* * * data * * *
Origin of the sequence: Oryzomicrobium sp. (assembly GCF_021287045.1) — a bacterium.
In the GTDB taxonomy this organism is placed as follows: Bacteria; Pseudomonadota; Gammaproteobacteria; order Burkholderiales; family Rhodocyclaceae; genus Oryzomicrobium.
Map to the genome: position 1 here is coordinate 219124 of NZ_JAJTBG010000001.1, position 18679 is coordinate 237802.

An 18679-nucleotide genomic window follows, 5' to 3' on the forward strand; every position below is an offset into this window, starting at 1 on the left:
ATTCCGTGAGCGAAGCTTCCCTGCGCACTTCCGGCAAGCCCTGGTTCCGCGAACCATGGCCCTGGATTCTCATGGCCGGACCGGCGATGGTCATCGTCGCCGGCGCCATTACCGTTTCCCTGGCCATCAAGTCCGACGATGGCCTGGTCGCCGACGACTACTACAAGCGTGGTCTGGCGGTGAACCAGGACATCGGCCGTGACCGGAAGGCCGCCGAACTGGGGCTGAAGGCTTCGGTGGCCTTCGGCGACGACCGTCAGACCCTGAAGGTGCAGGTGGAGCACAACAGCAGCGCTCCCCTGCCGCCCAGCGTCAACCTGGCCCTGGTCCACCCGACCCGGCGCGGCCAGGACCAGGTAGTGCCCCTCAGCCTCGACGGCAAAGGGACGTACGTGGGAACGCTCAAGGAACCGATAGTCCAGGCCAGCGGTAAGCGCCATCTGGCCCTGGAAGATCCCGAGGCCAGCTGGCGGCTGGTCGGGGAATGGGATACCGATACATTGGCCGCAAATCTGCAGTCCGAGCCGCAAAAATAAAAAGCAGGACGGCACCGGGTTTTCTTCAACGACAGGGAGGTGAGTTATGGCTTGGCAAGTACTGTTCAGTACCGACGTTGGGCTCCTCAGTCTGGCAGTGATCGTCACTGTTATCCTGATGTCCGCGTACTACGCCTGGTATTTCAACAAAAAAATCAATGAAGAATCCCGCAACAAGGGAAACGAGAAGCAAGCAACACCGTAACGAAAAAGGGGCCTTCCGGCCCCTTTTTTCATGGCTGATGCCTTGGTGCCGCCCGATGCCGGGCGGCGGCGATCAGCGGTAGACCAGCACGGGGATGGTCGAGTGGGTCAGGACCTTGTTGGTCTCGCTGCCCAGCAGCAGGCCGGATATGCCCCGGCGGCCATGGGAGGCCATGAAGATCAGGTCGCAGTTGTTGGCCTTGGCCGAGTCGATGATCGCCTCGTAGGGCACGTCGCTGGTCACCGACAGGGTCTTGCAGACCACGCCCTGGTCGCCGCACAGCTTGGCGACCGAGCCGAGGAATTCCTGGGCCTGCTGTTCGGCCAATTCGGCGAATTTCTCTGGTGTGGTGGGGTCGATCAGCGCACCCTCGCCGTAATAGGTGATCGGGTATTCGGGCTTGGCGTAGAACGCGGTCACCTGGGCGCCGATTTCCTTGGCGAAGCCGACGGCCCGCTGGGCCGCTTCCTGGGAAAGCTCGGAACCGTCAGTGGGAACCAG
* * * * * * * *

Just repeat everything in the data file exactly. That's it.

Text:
Origin of the sequence: Oryzomicrobium sp. (assembly GCF_021287045.1) — a bacterium.
In the GTDB taxonomy this organism is placed as follows: Bacteria; Pseudomonadota; Gammaproteobacteria; order Burkholderiales; family Rhodocyclaceae; genus Oryzomicrobium.
Map to the genome: position 1 here is coordinate 219124 of NZ_JAJTBG010000001.1, position 18679 is coordinate 237802.

An 18679-nucleotide genomic window follows, 5' to 3' on the forward strand; every position below is an offset into this window, starting at 1 on the left:
ATTCCGTGAGCGAAGCTTCCCTGCGCACTTCCGGCAAGCCCTGGTTCCGCGAACCATGGCCCTGGATTCTCATGGCCGGACCGGCGATGGTCATCGTCGCCGGCGCCATTACCGTTTCCCTGGCCATCAAGTCCGACGATGGCCTGGTCGCCGACGACTACTACAAGCGTGGTCTGGCGGTGAACCAGGACATCGGCCGTGACCGGAAGGCCGCCGAACTGGGGCTGAAGGCTTCGGTGGCCTTCGGCGACGACCGTCAGACCCTGAAGGTGCAGGTGGAGCACAACAGCAGCGCTCCCCTGCCGCCCAGCGTCAACCTGGCCCTGGTCCACCCGACCCGGCGCGGCCAGGACCAGGTAGTGCCCCTCAGCCTCGACGGCAAAGGGACGTACGTGGGAACGCTCAAGGAACCGATAGTCCAGGCCAGCGGTAAGCGCCATCTGGCCCTGGAAGATCCCGAGGCCAGCTGGCGGCTGGTCGGGGAATGGGATACCGATACATTGGCCGCAAATCTGCAGTCCGAGCCGCAAAAATAAAAAGCAGGACGGCACCGGGTTTTCTTCAACGACAGGGAGGTGAGTTATGGCTTGGCAAGTACTGTTCAGTACCGACGTTGGGCTCCTCAGTCTGGCAGTGATCGTCACTGTTATCCTGATGTCCGCGTACTACGCCTGGTATTTCAACAAAAAAATCAATGAAGAATCCCGCAACAAGGGAAACGAGAAGCAAGCAACACCGTAACGAAAAAGGGGCCTTCCGGCCCCTTTTTTCATGGCTGATGCCTTGGTGCCGCCCGATGCCGGGCGGCGGCGATCAGCGGTAGACCAGCACGGGGATGGTCGAGTGGGTCAGGACCTTGTTGGTCTCGCTGCCCAGCAGCAGGCCGGATATGCCCCGGCGGCCATGGGAGGCCATGAAGATCAGGTCGCAGTTGTTGGCCTTGGCCGAGTCGATGATCGCCTCGTAGGGCACGTCGCTGGTCACCGACAGGGTCTTGCAGACCACGCCCTGGTCGCCGCACAGCTTGGCGACCGAGCCGAGGAATTCCTGGGCCTGCTGTTCGGCCAATTCGGCGAATTTCTCTGGTGTGGTGGGGTCGATCAGCGCACCCTCGCCGTAATAGGTGATCGGGTATTCGGGCTTGGCGTAGAACGCGGTCACCTGGGCGCCGATTTCCTTGGCGAAGCCGACGGCCCGCTGGGCCGCTTCCTGGGAAAGCTCGGAACCGTCAGTGGGAACCAG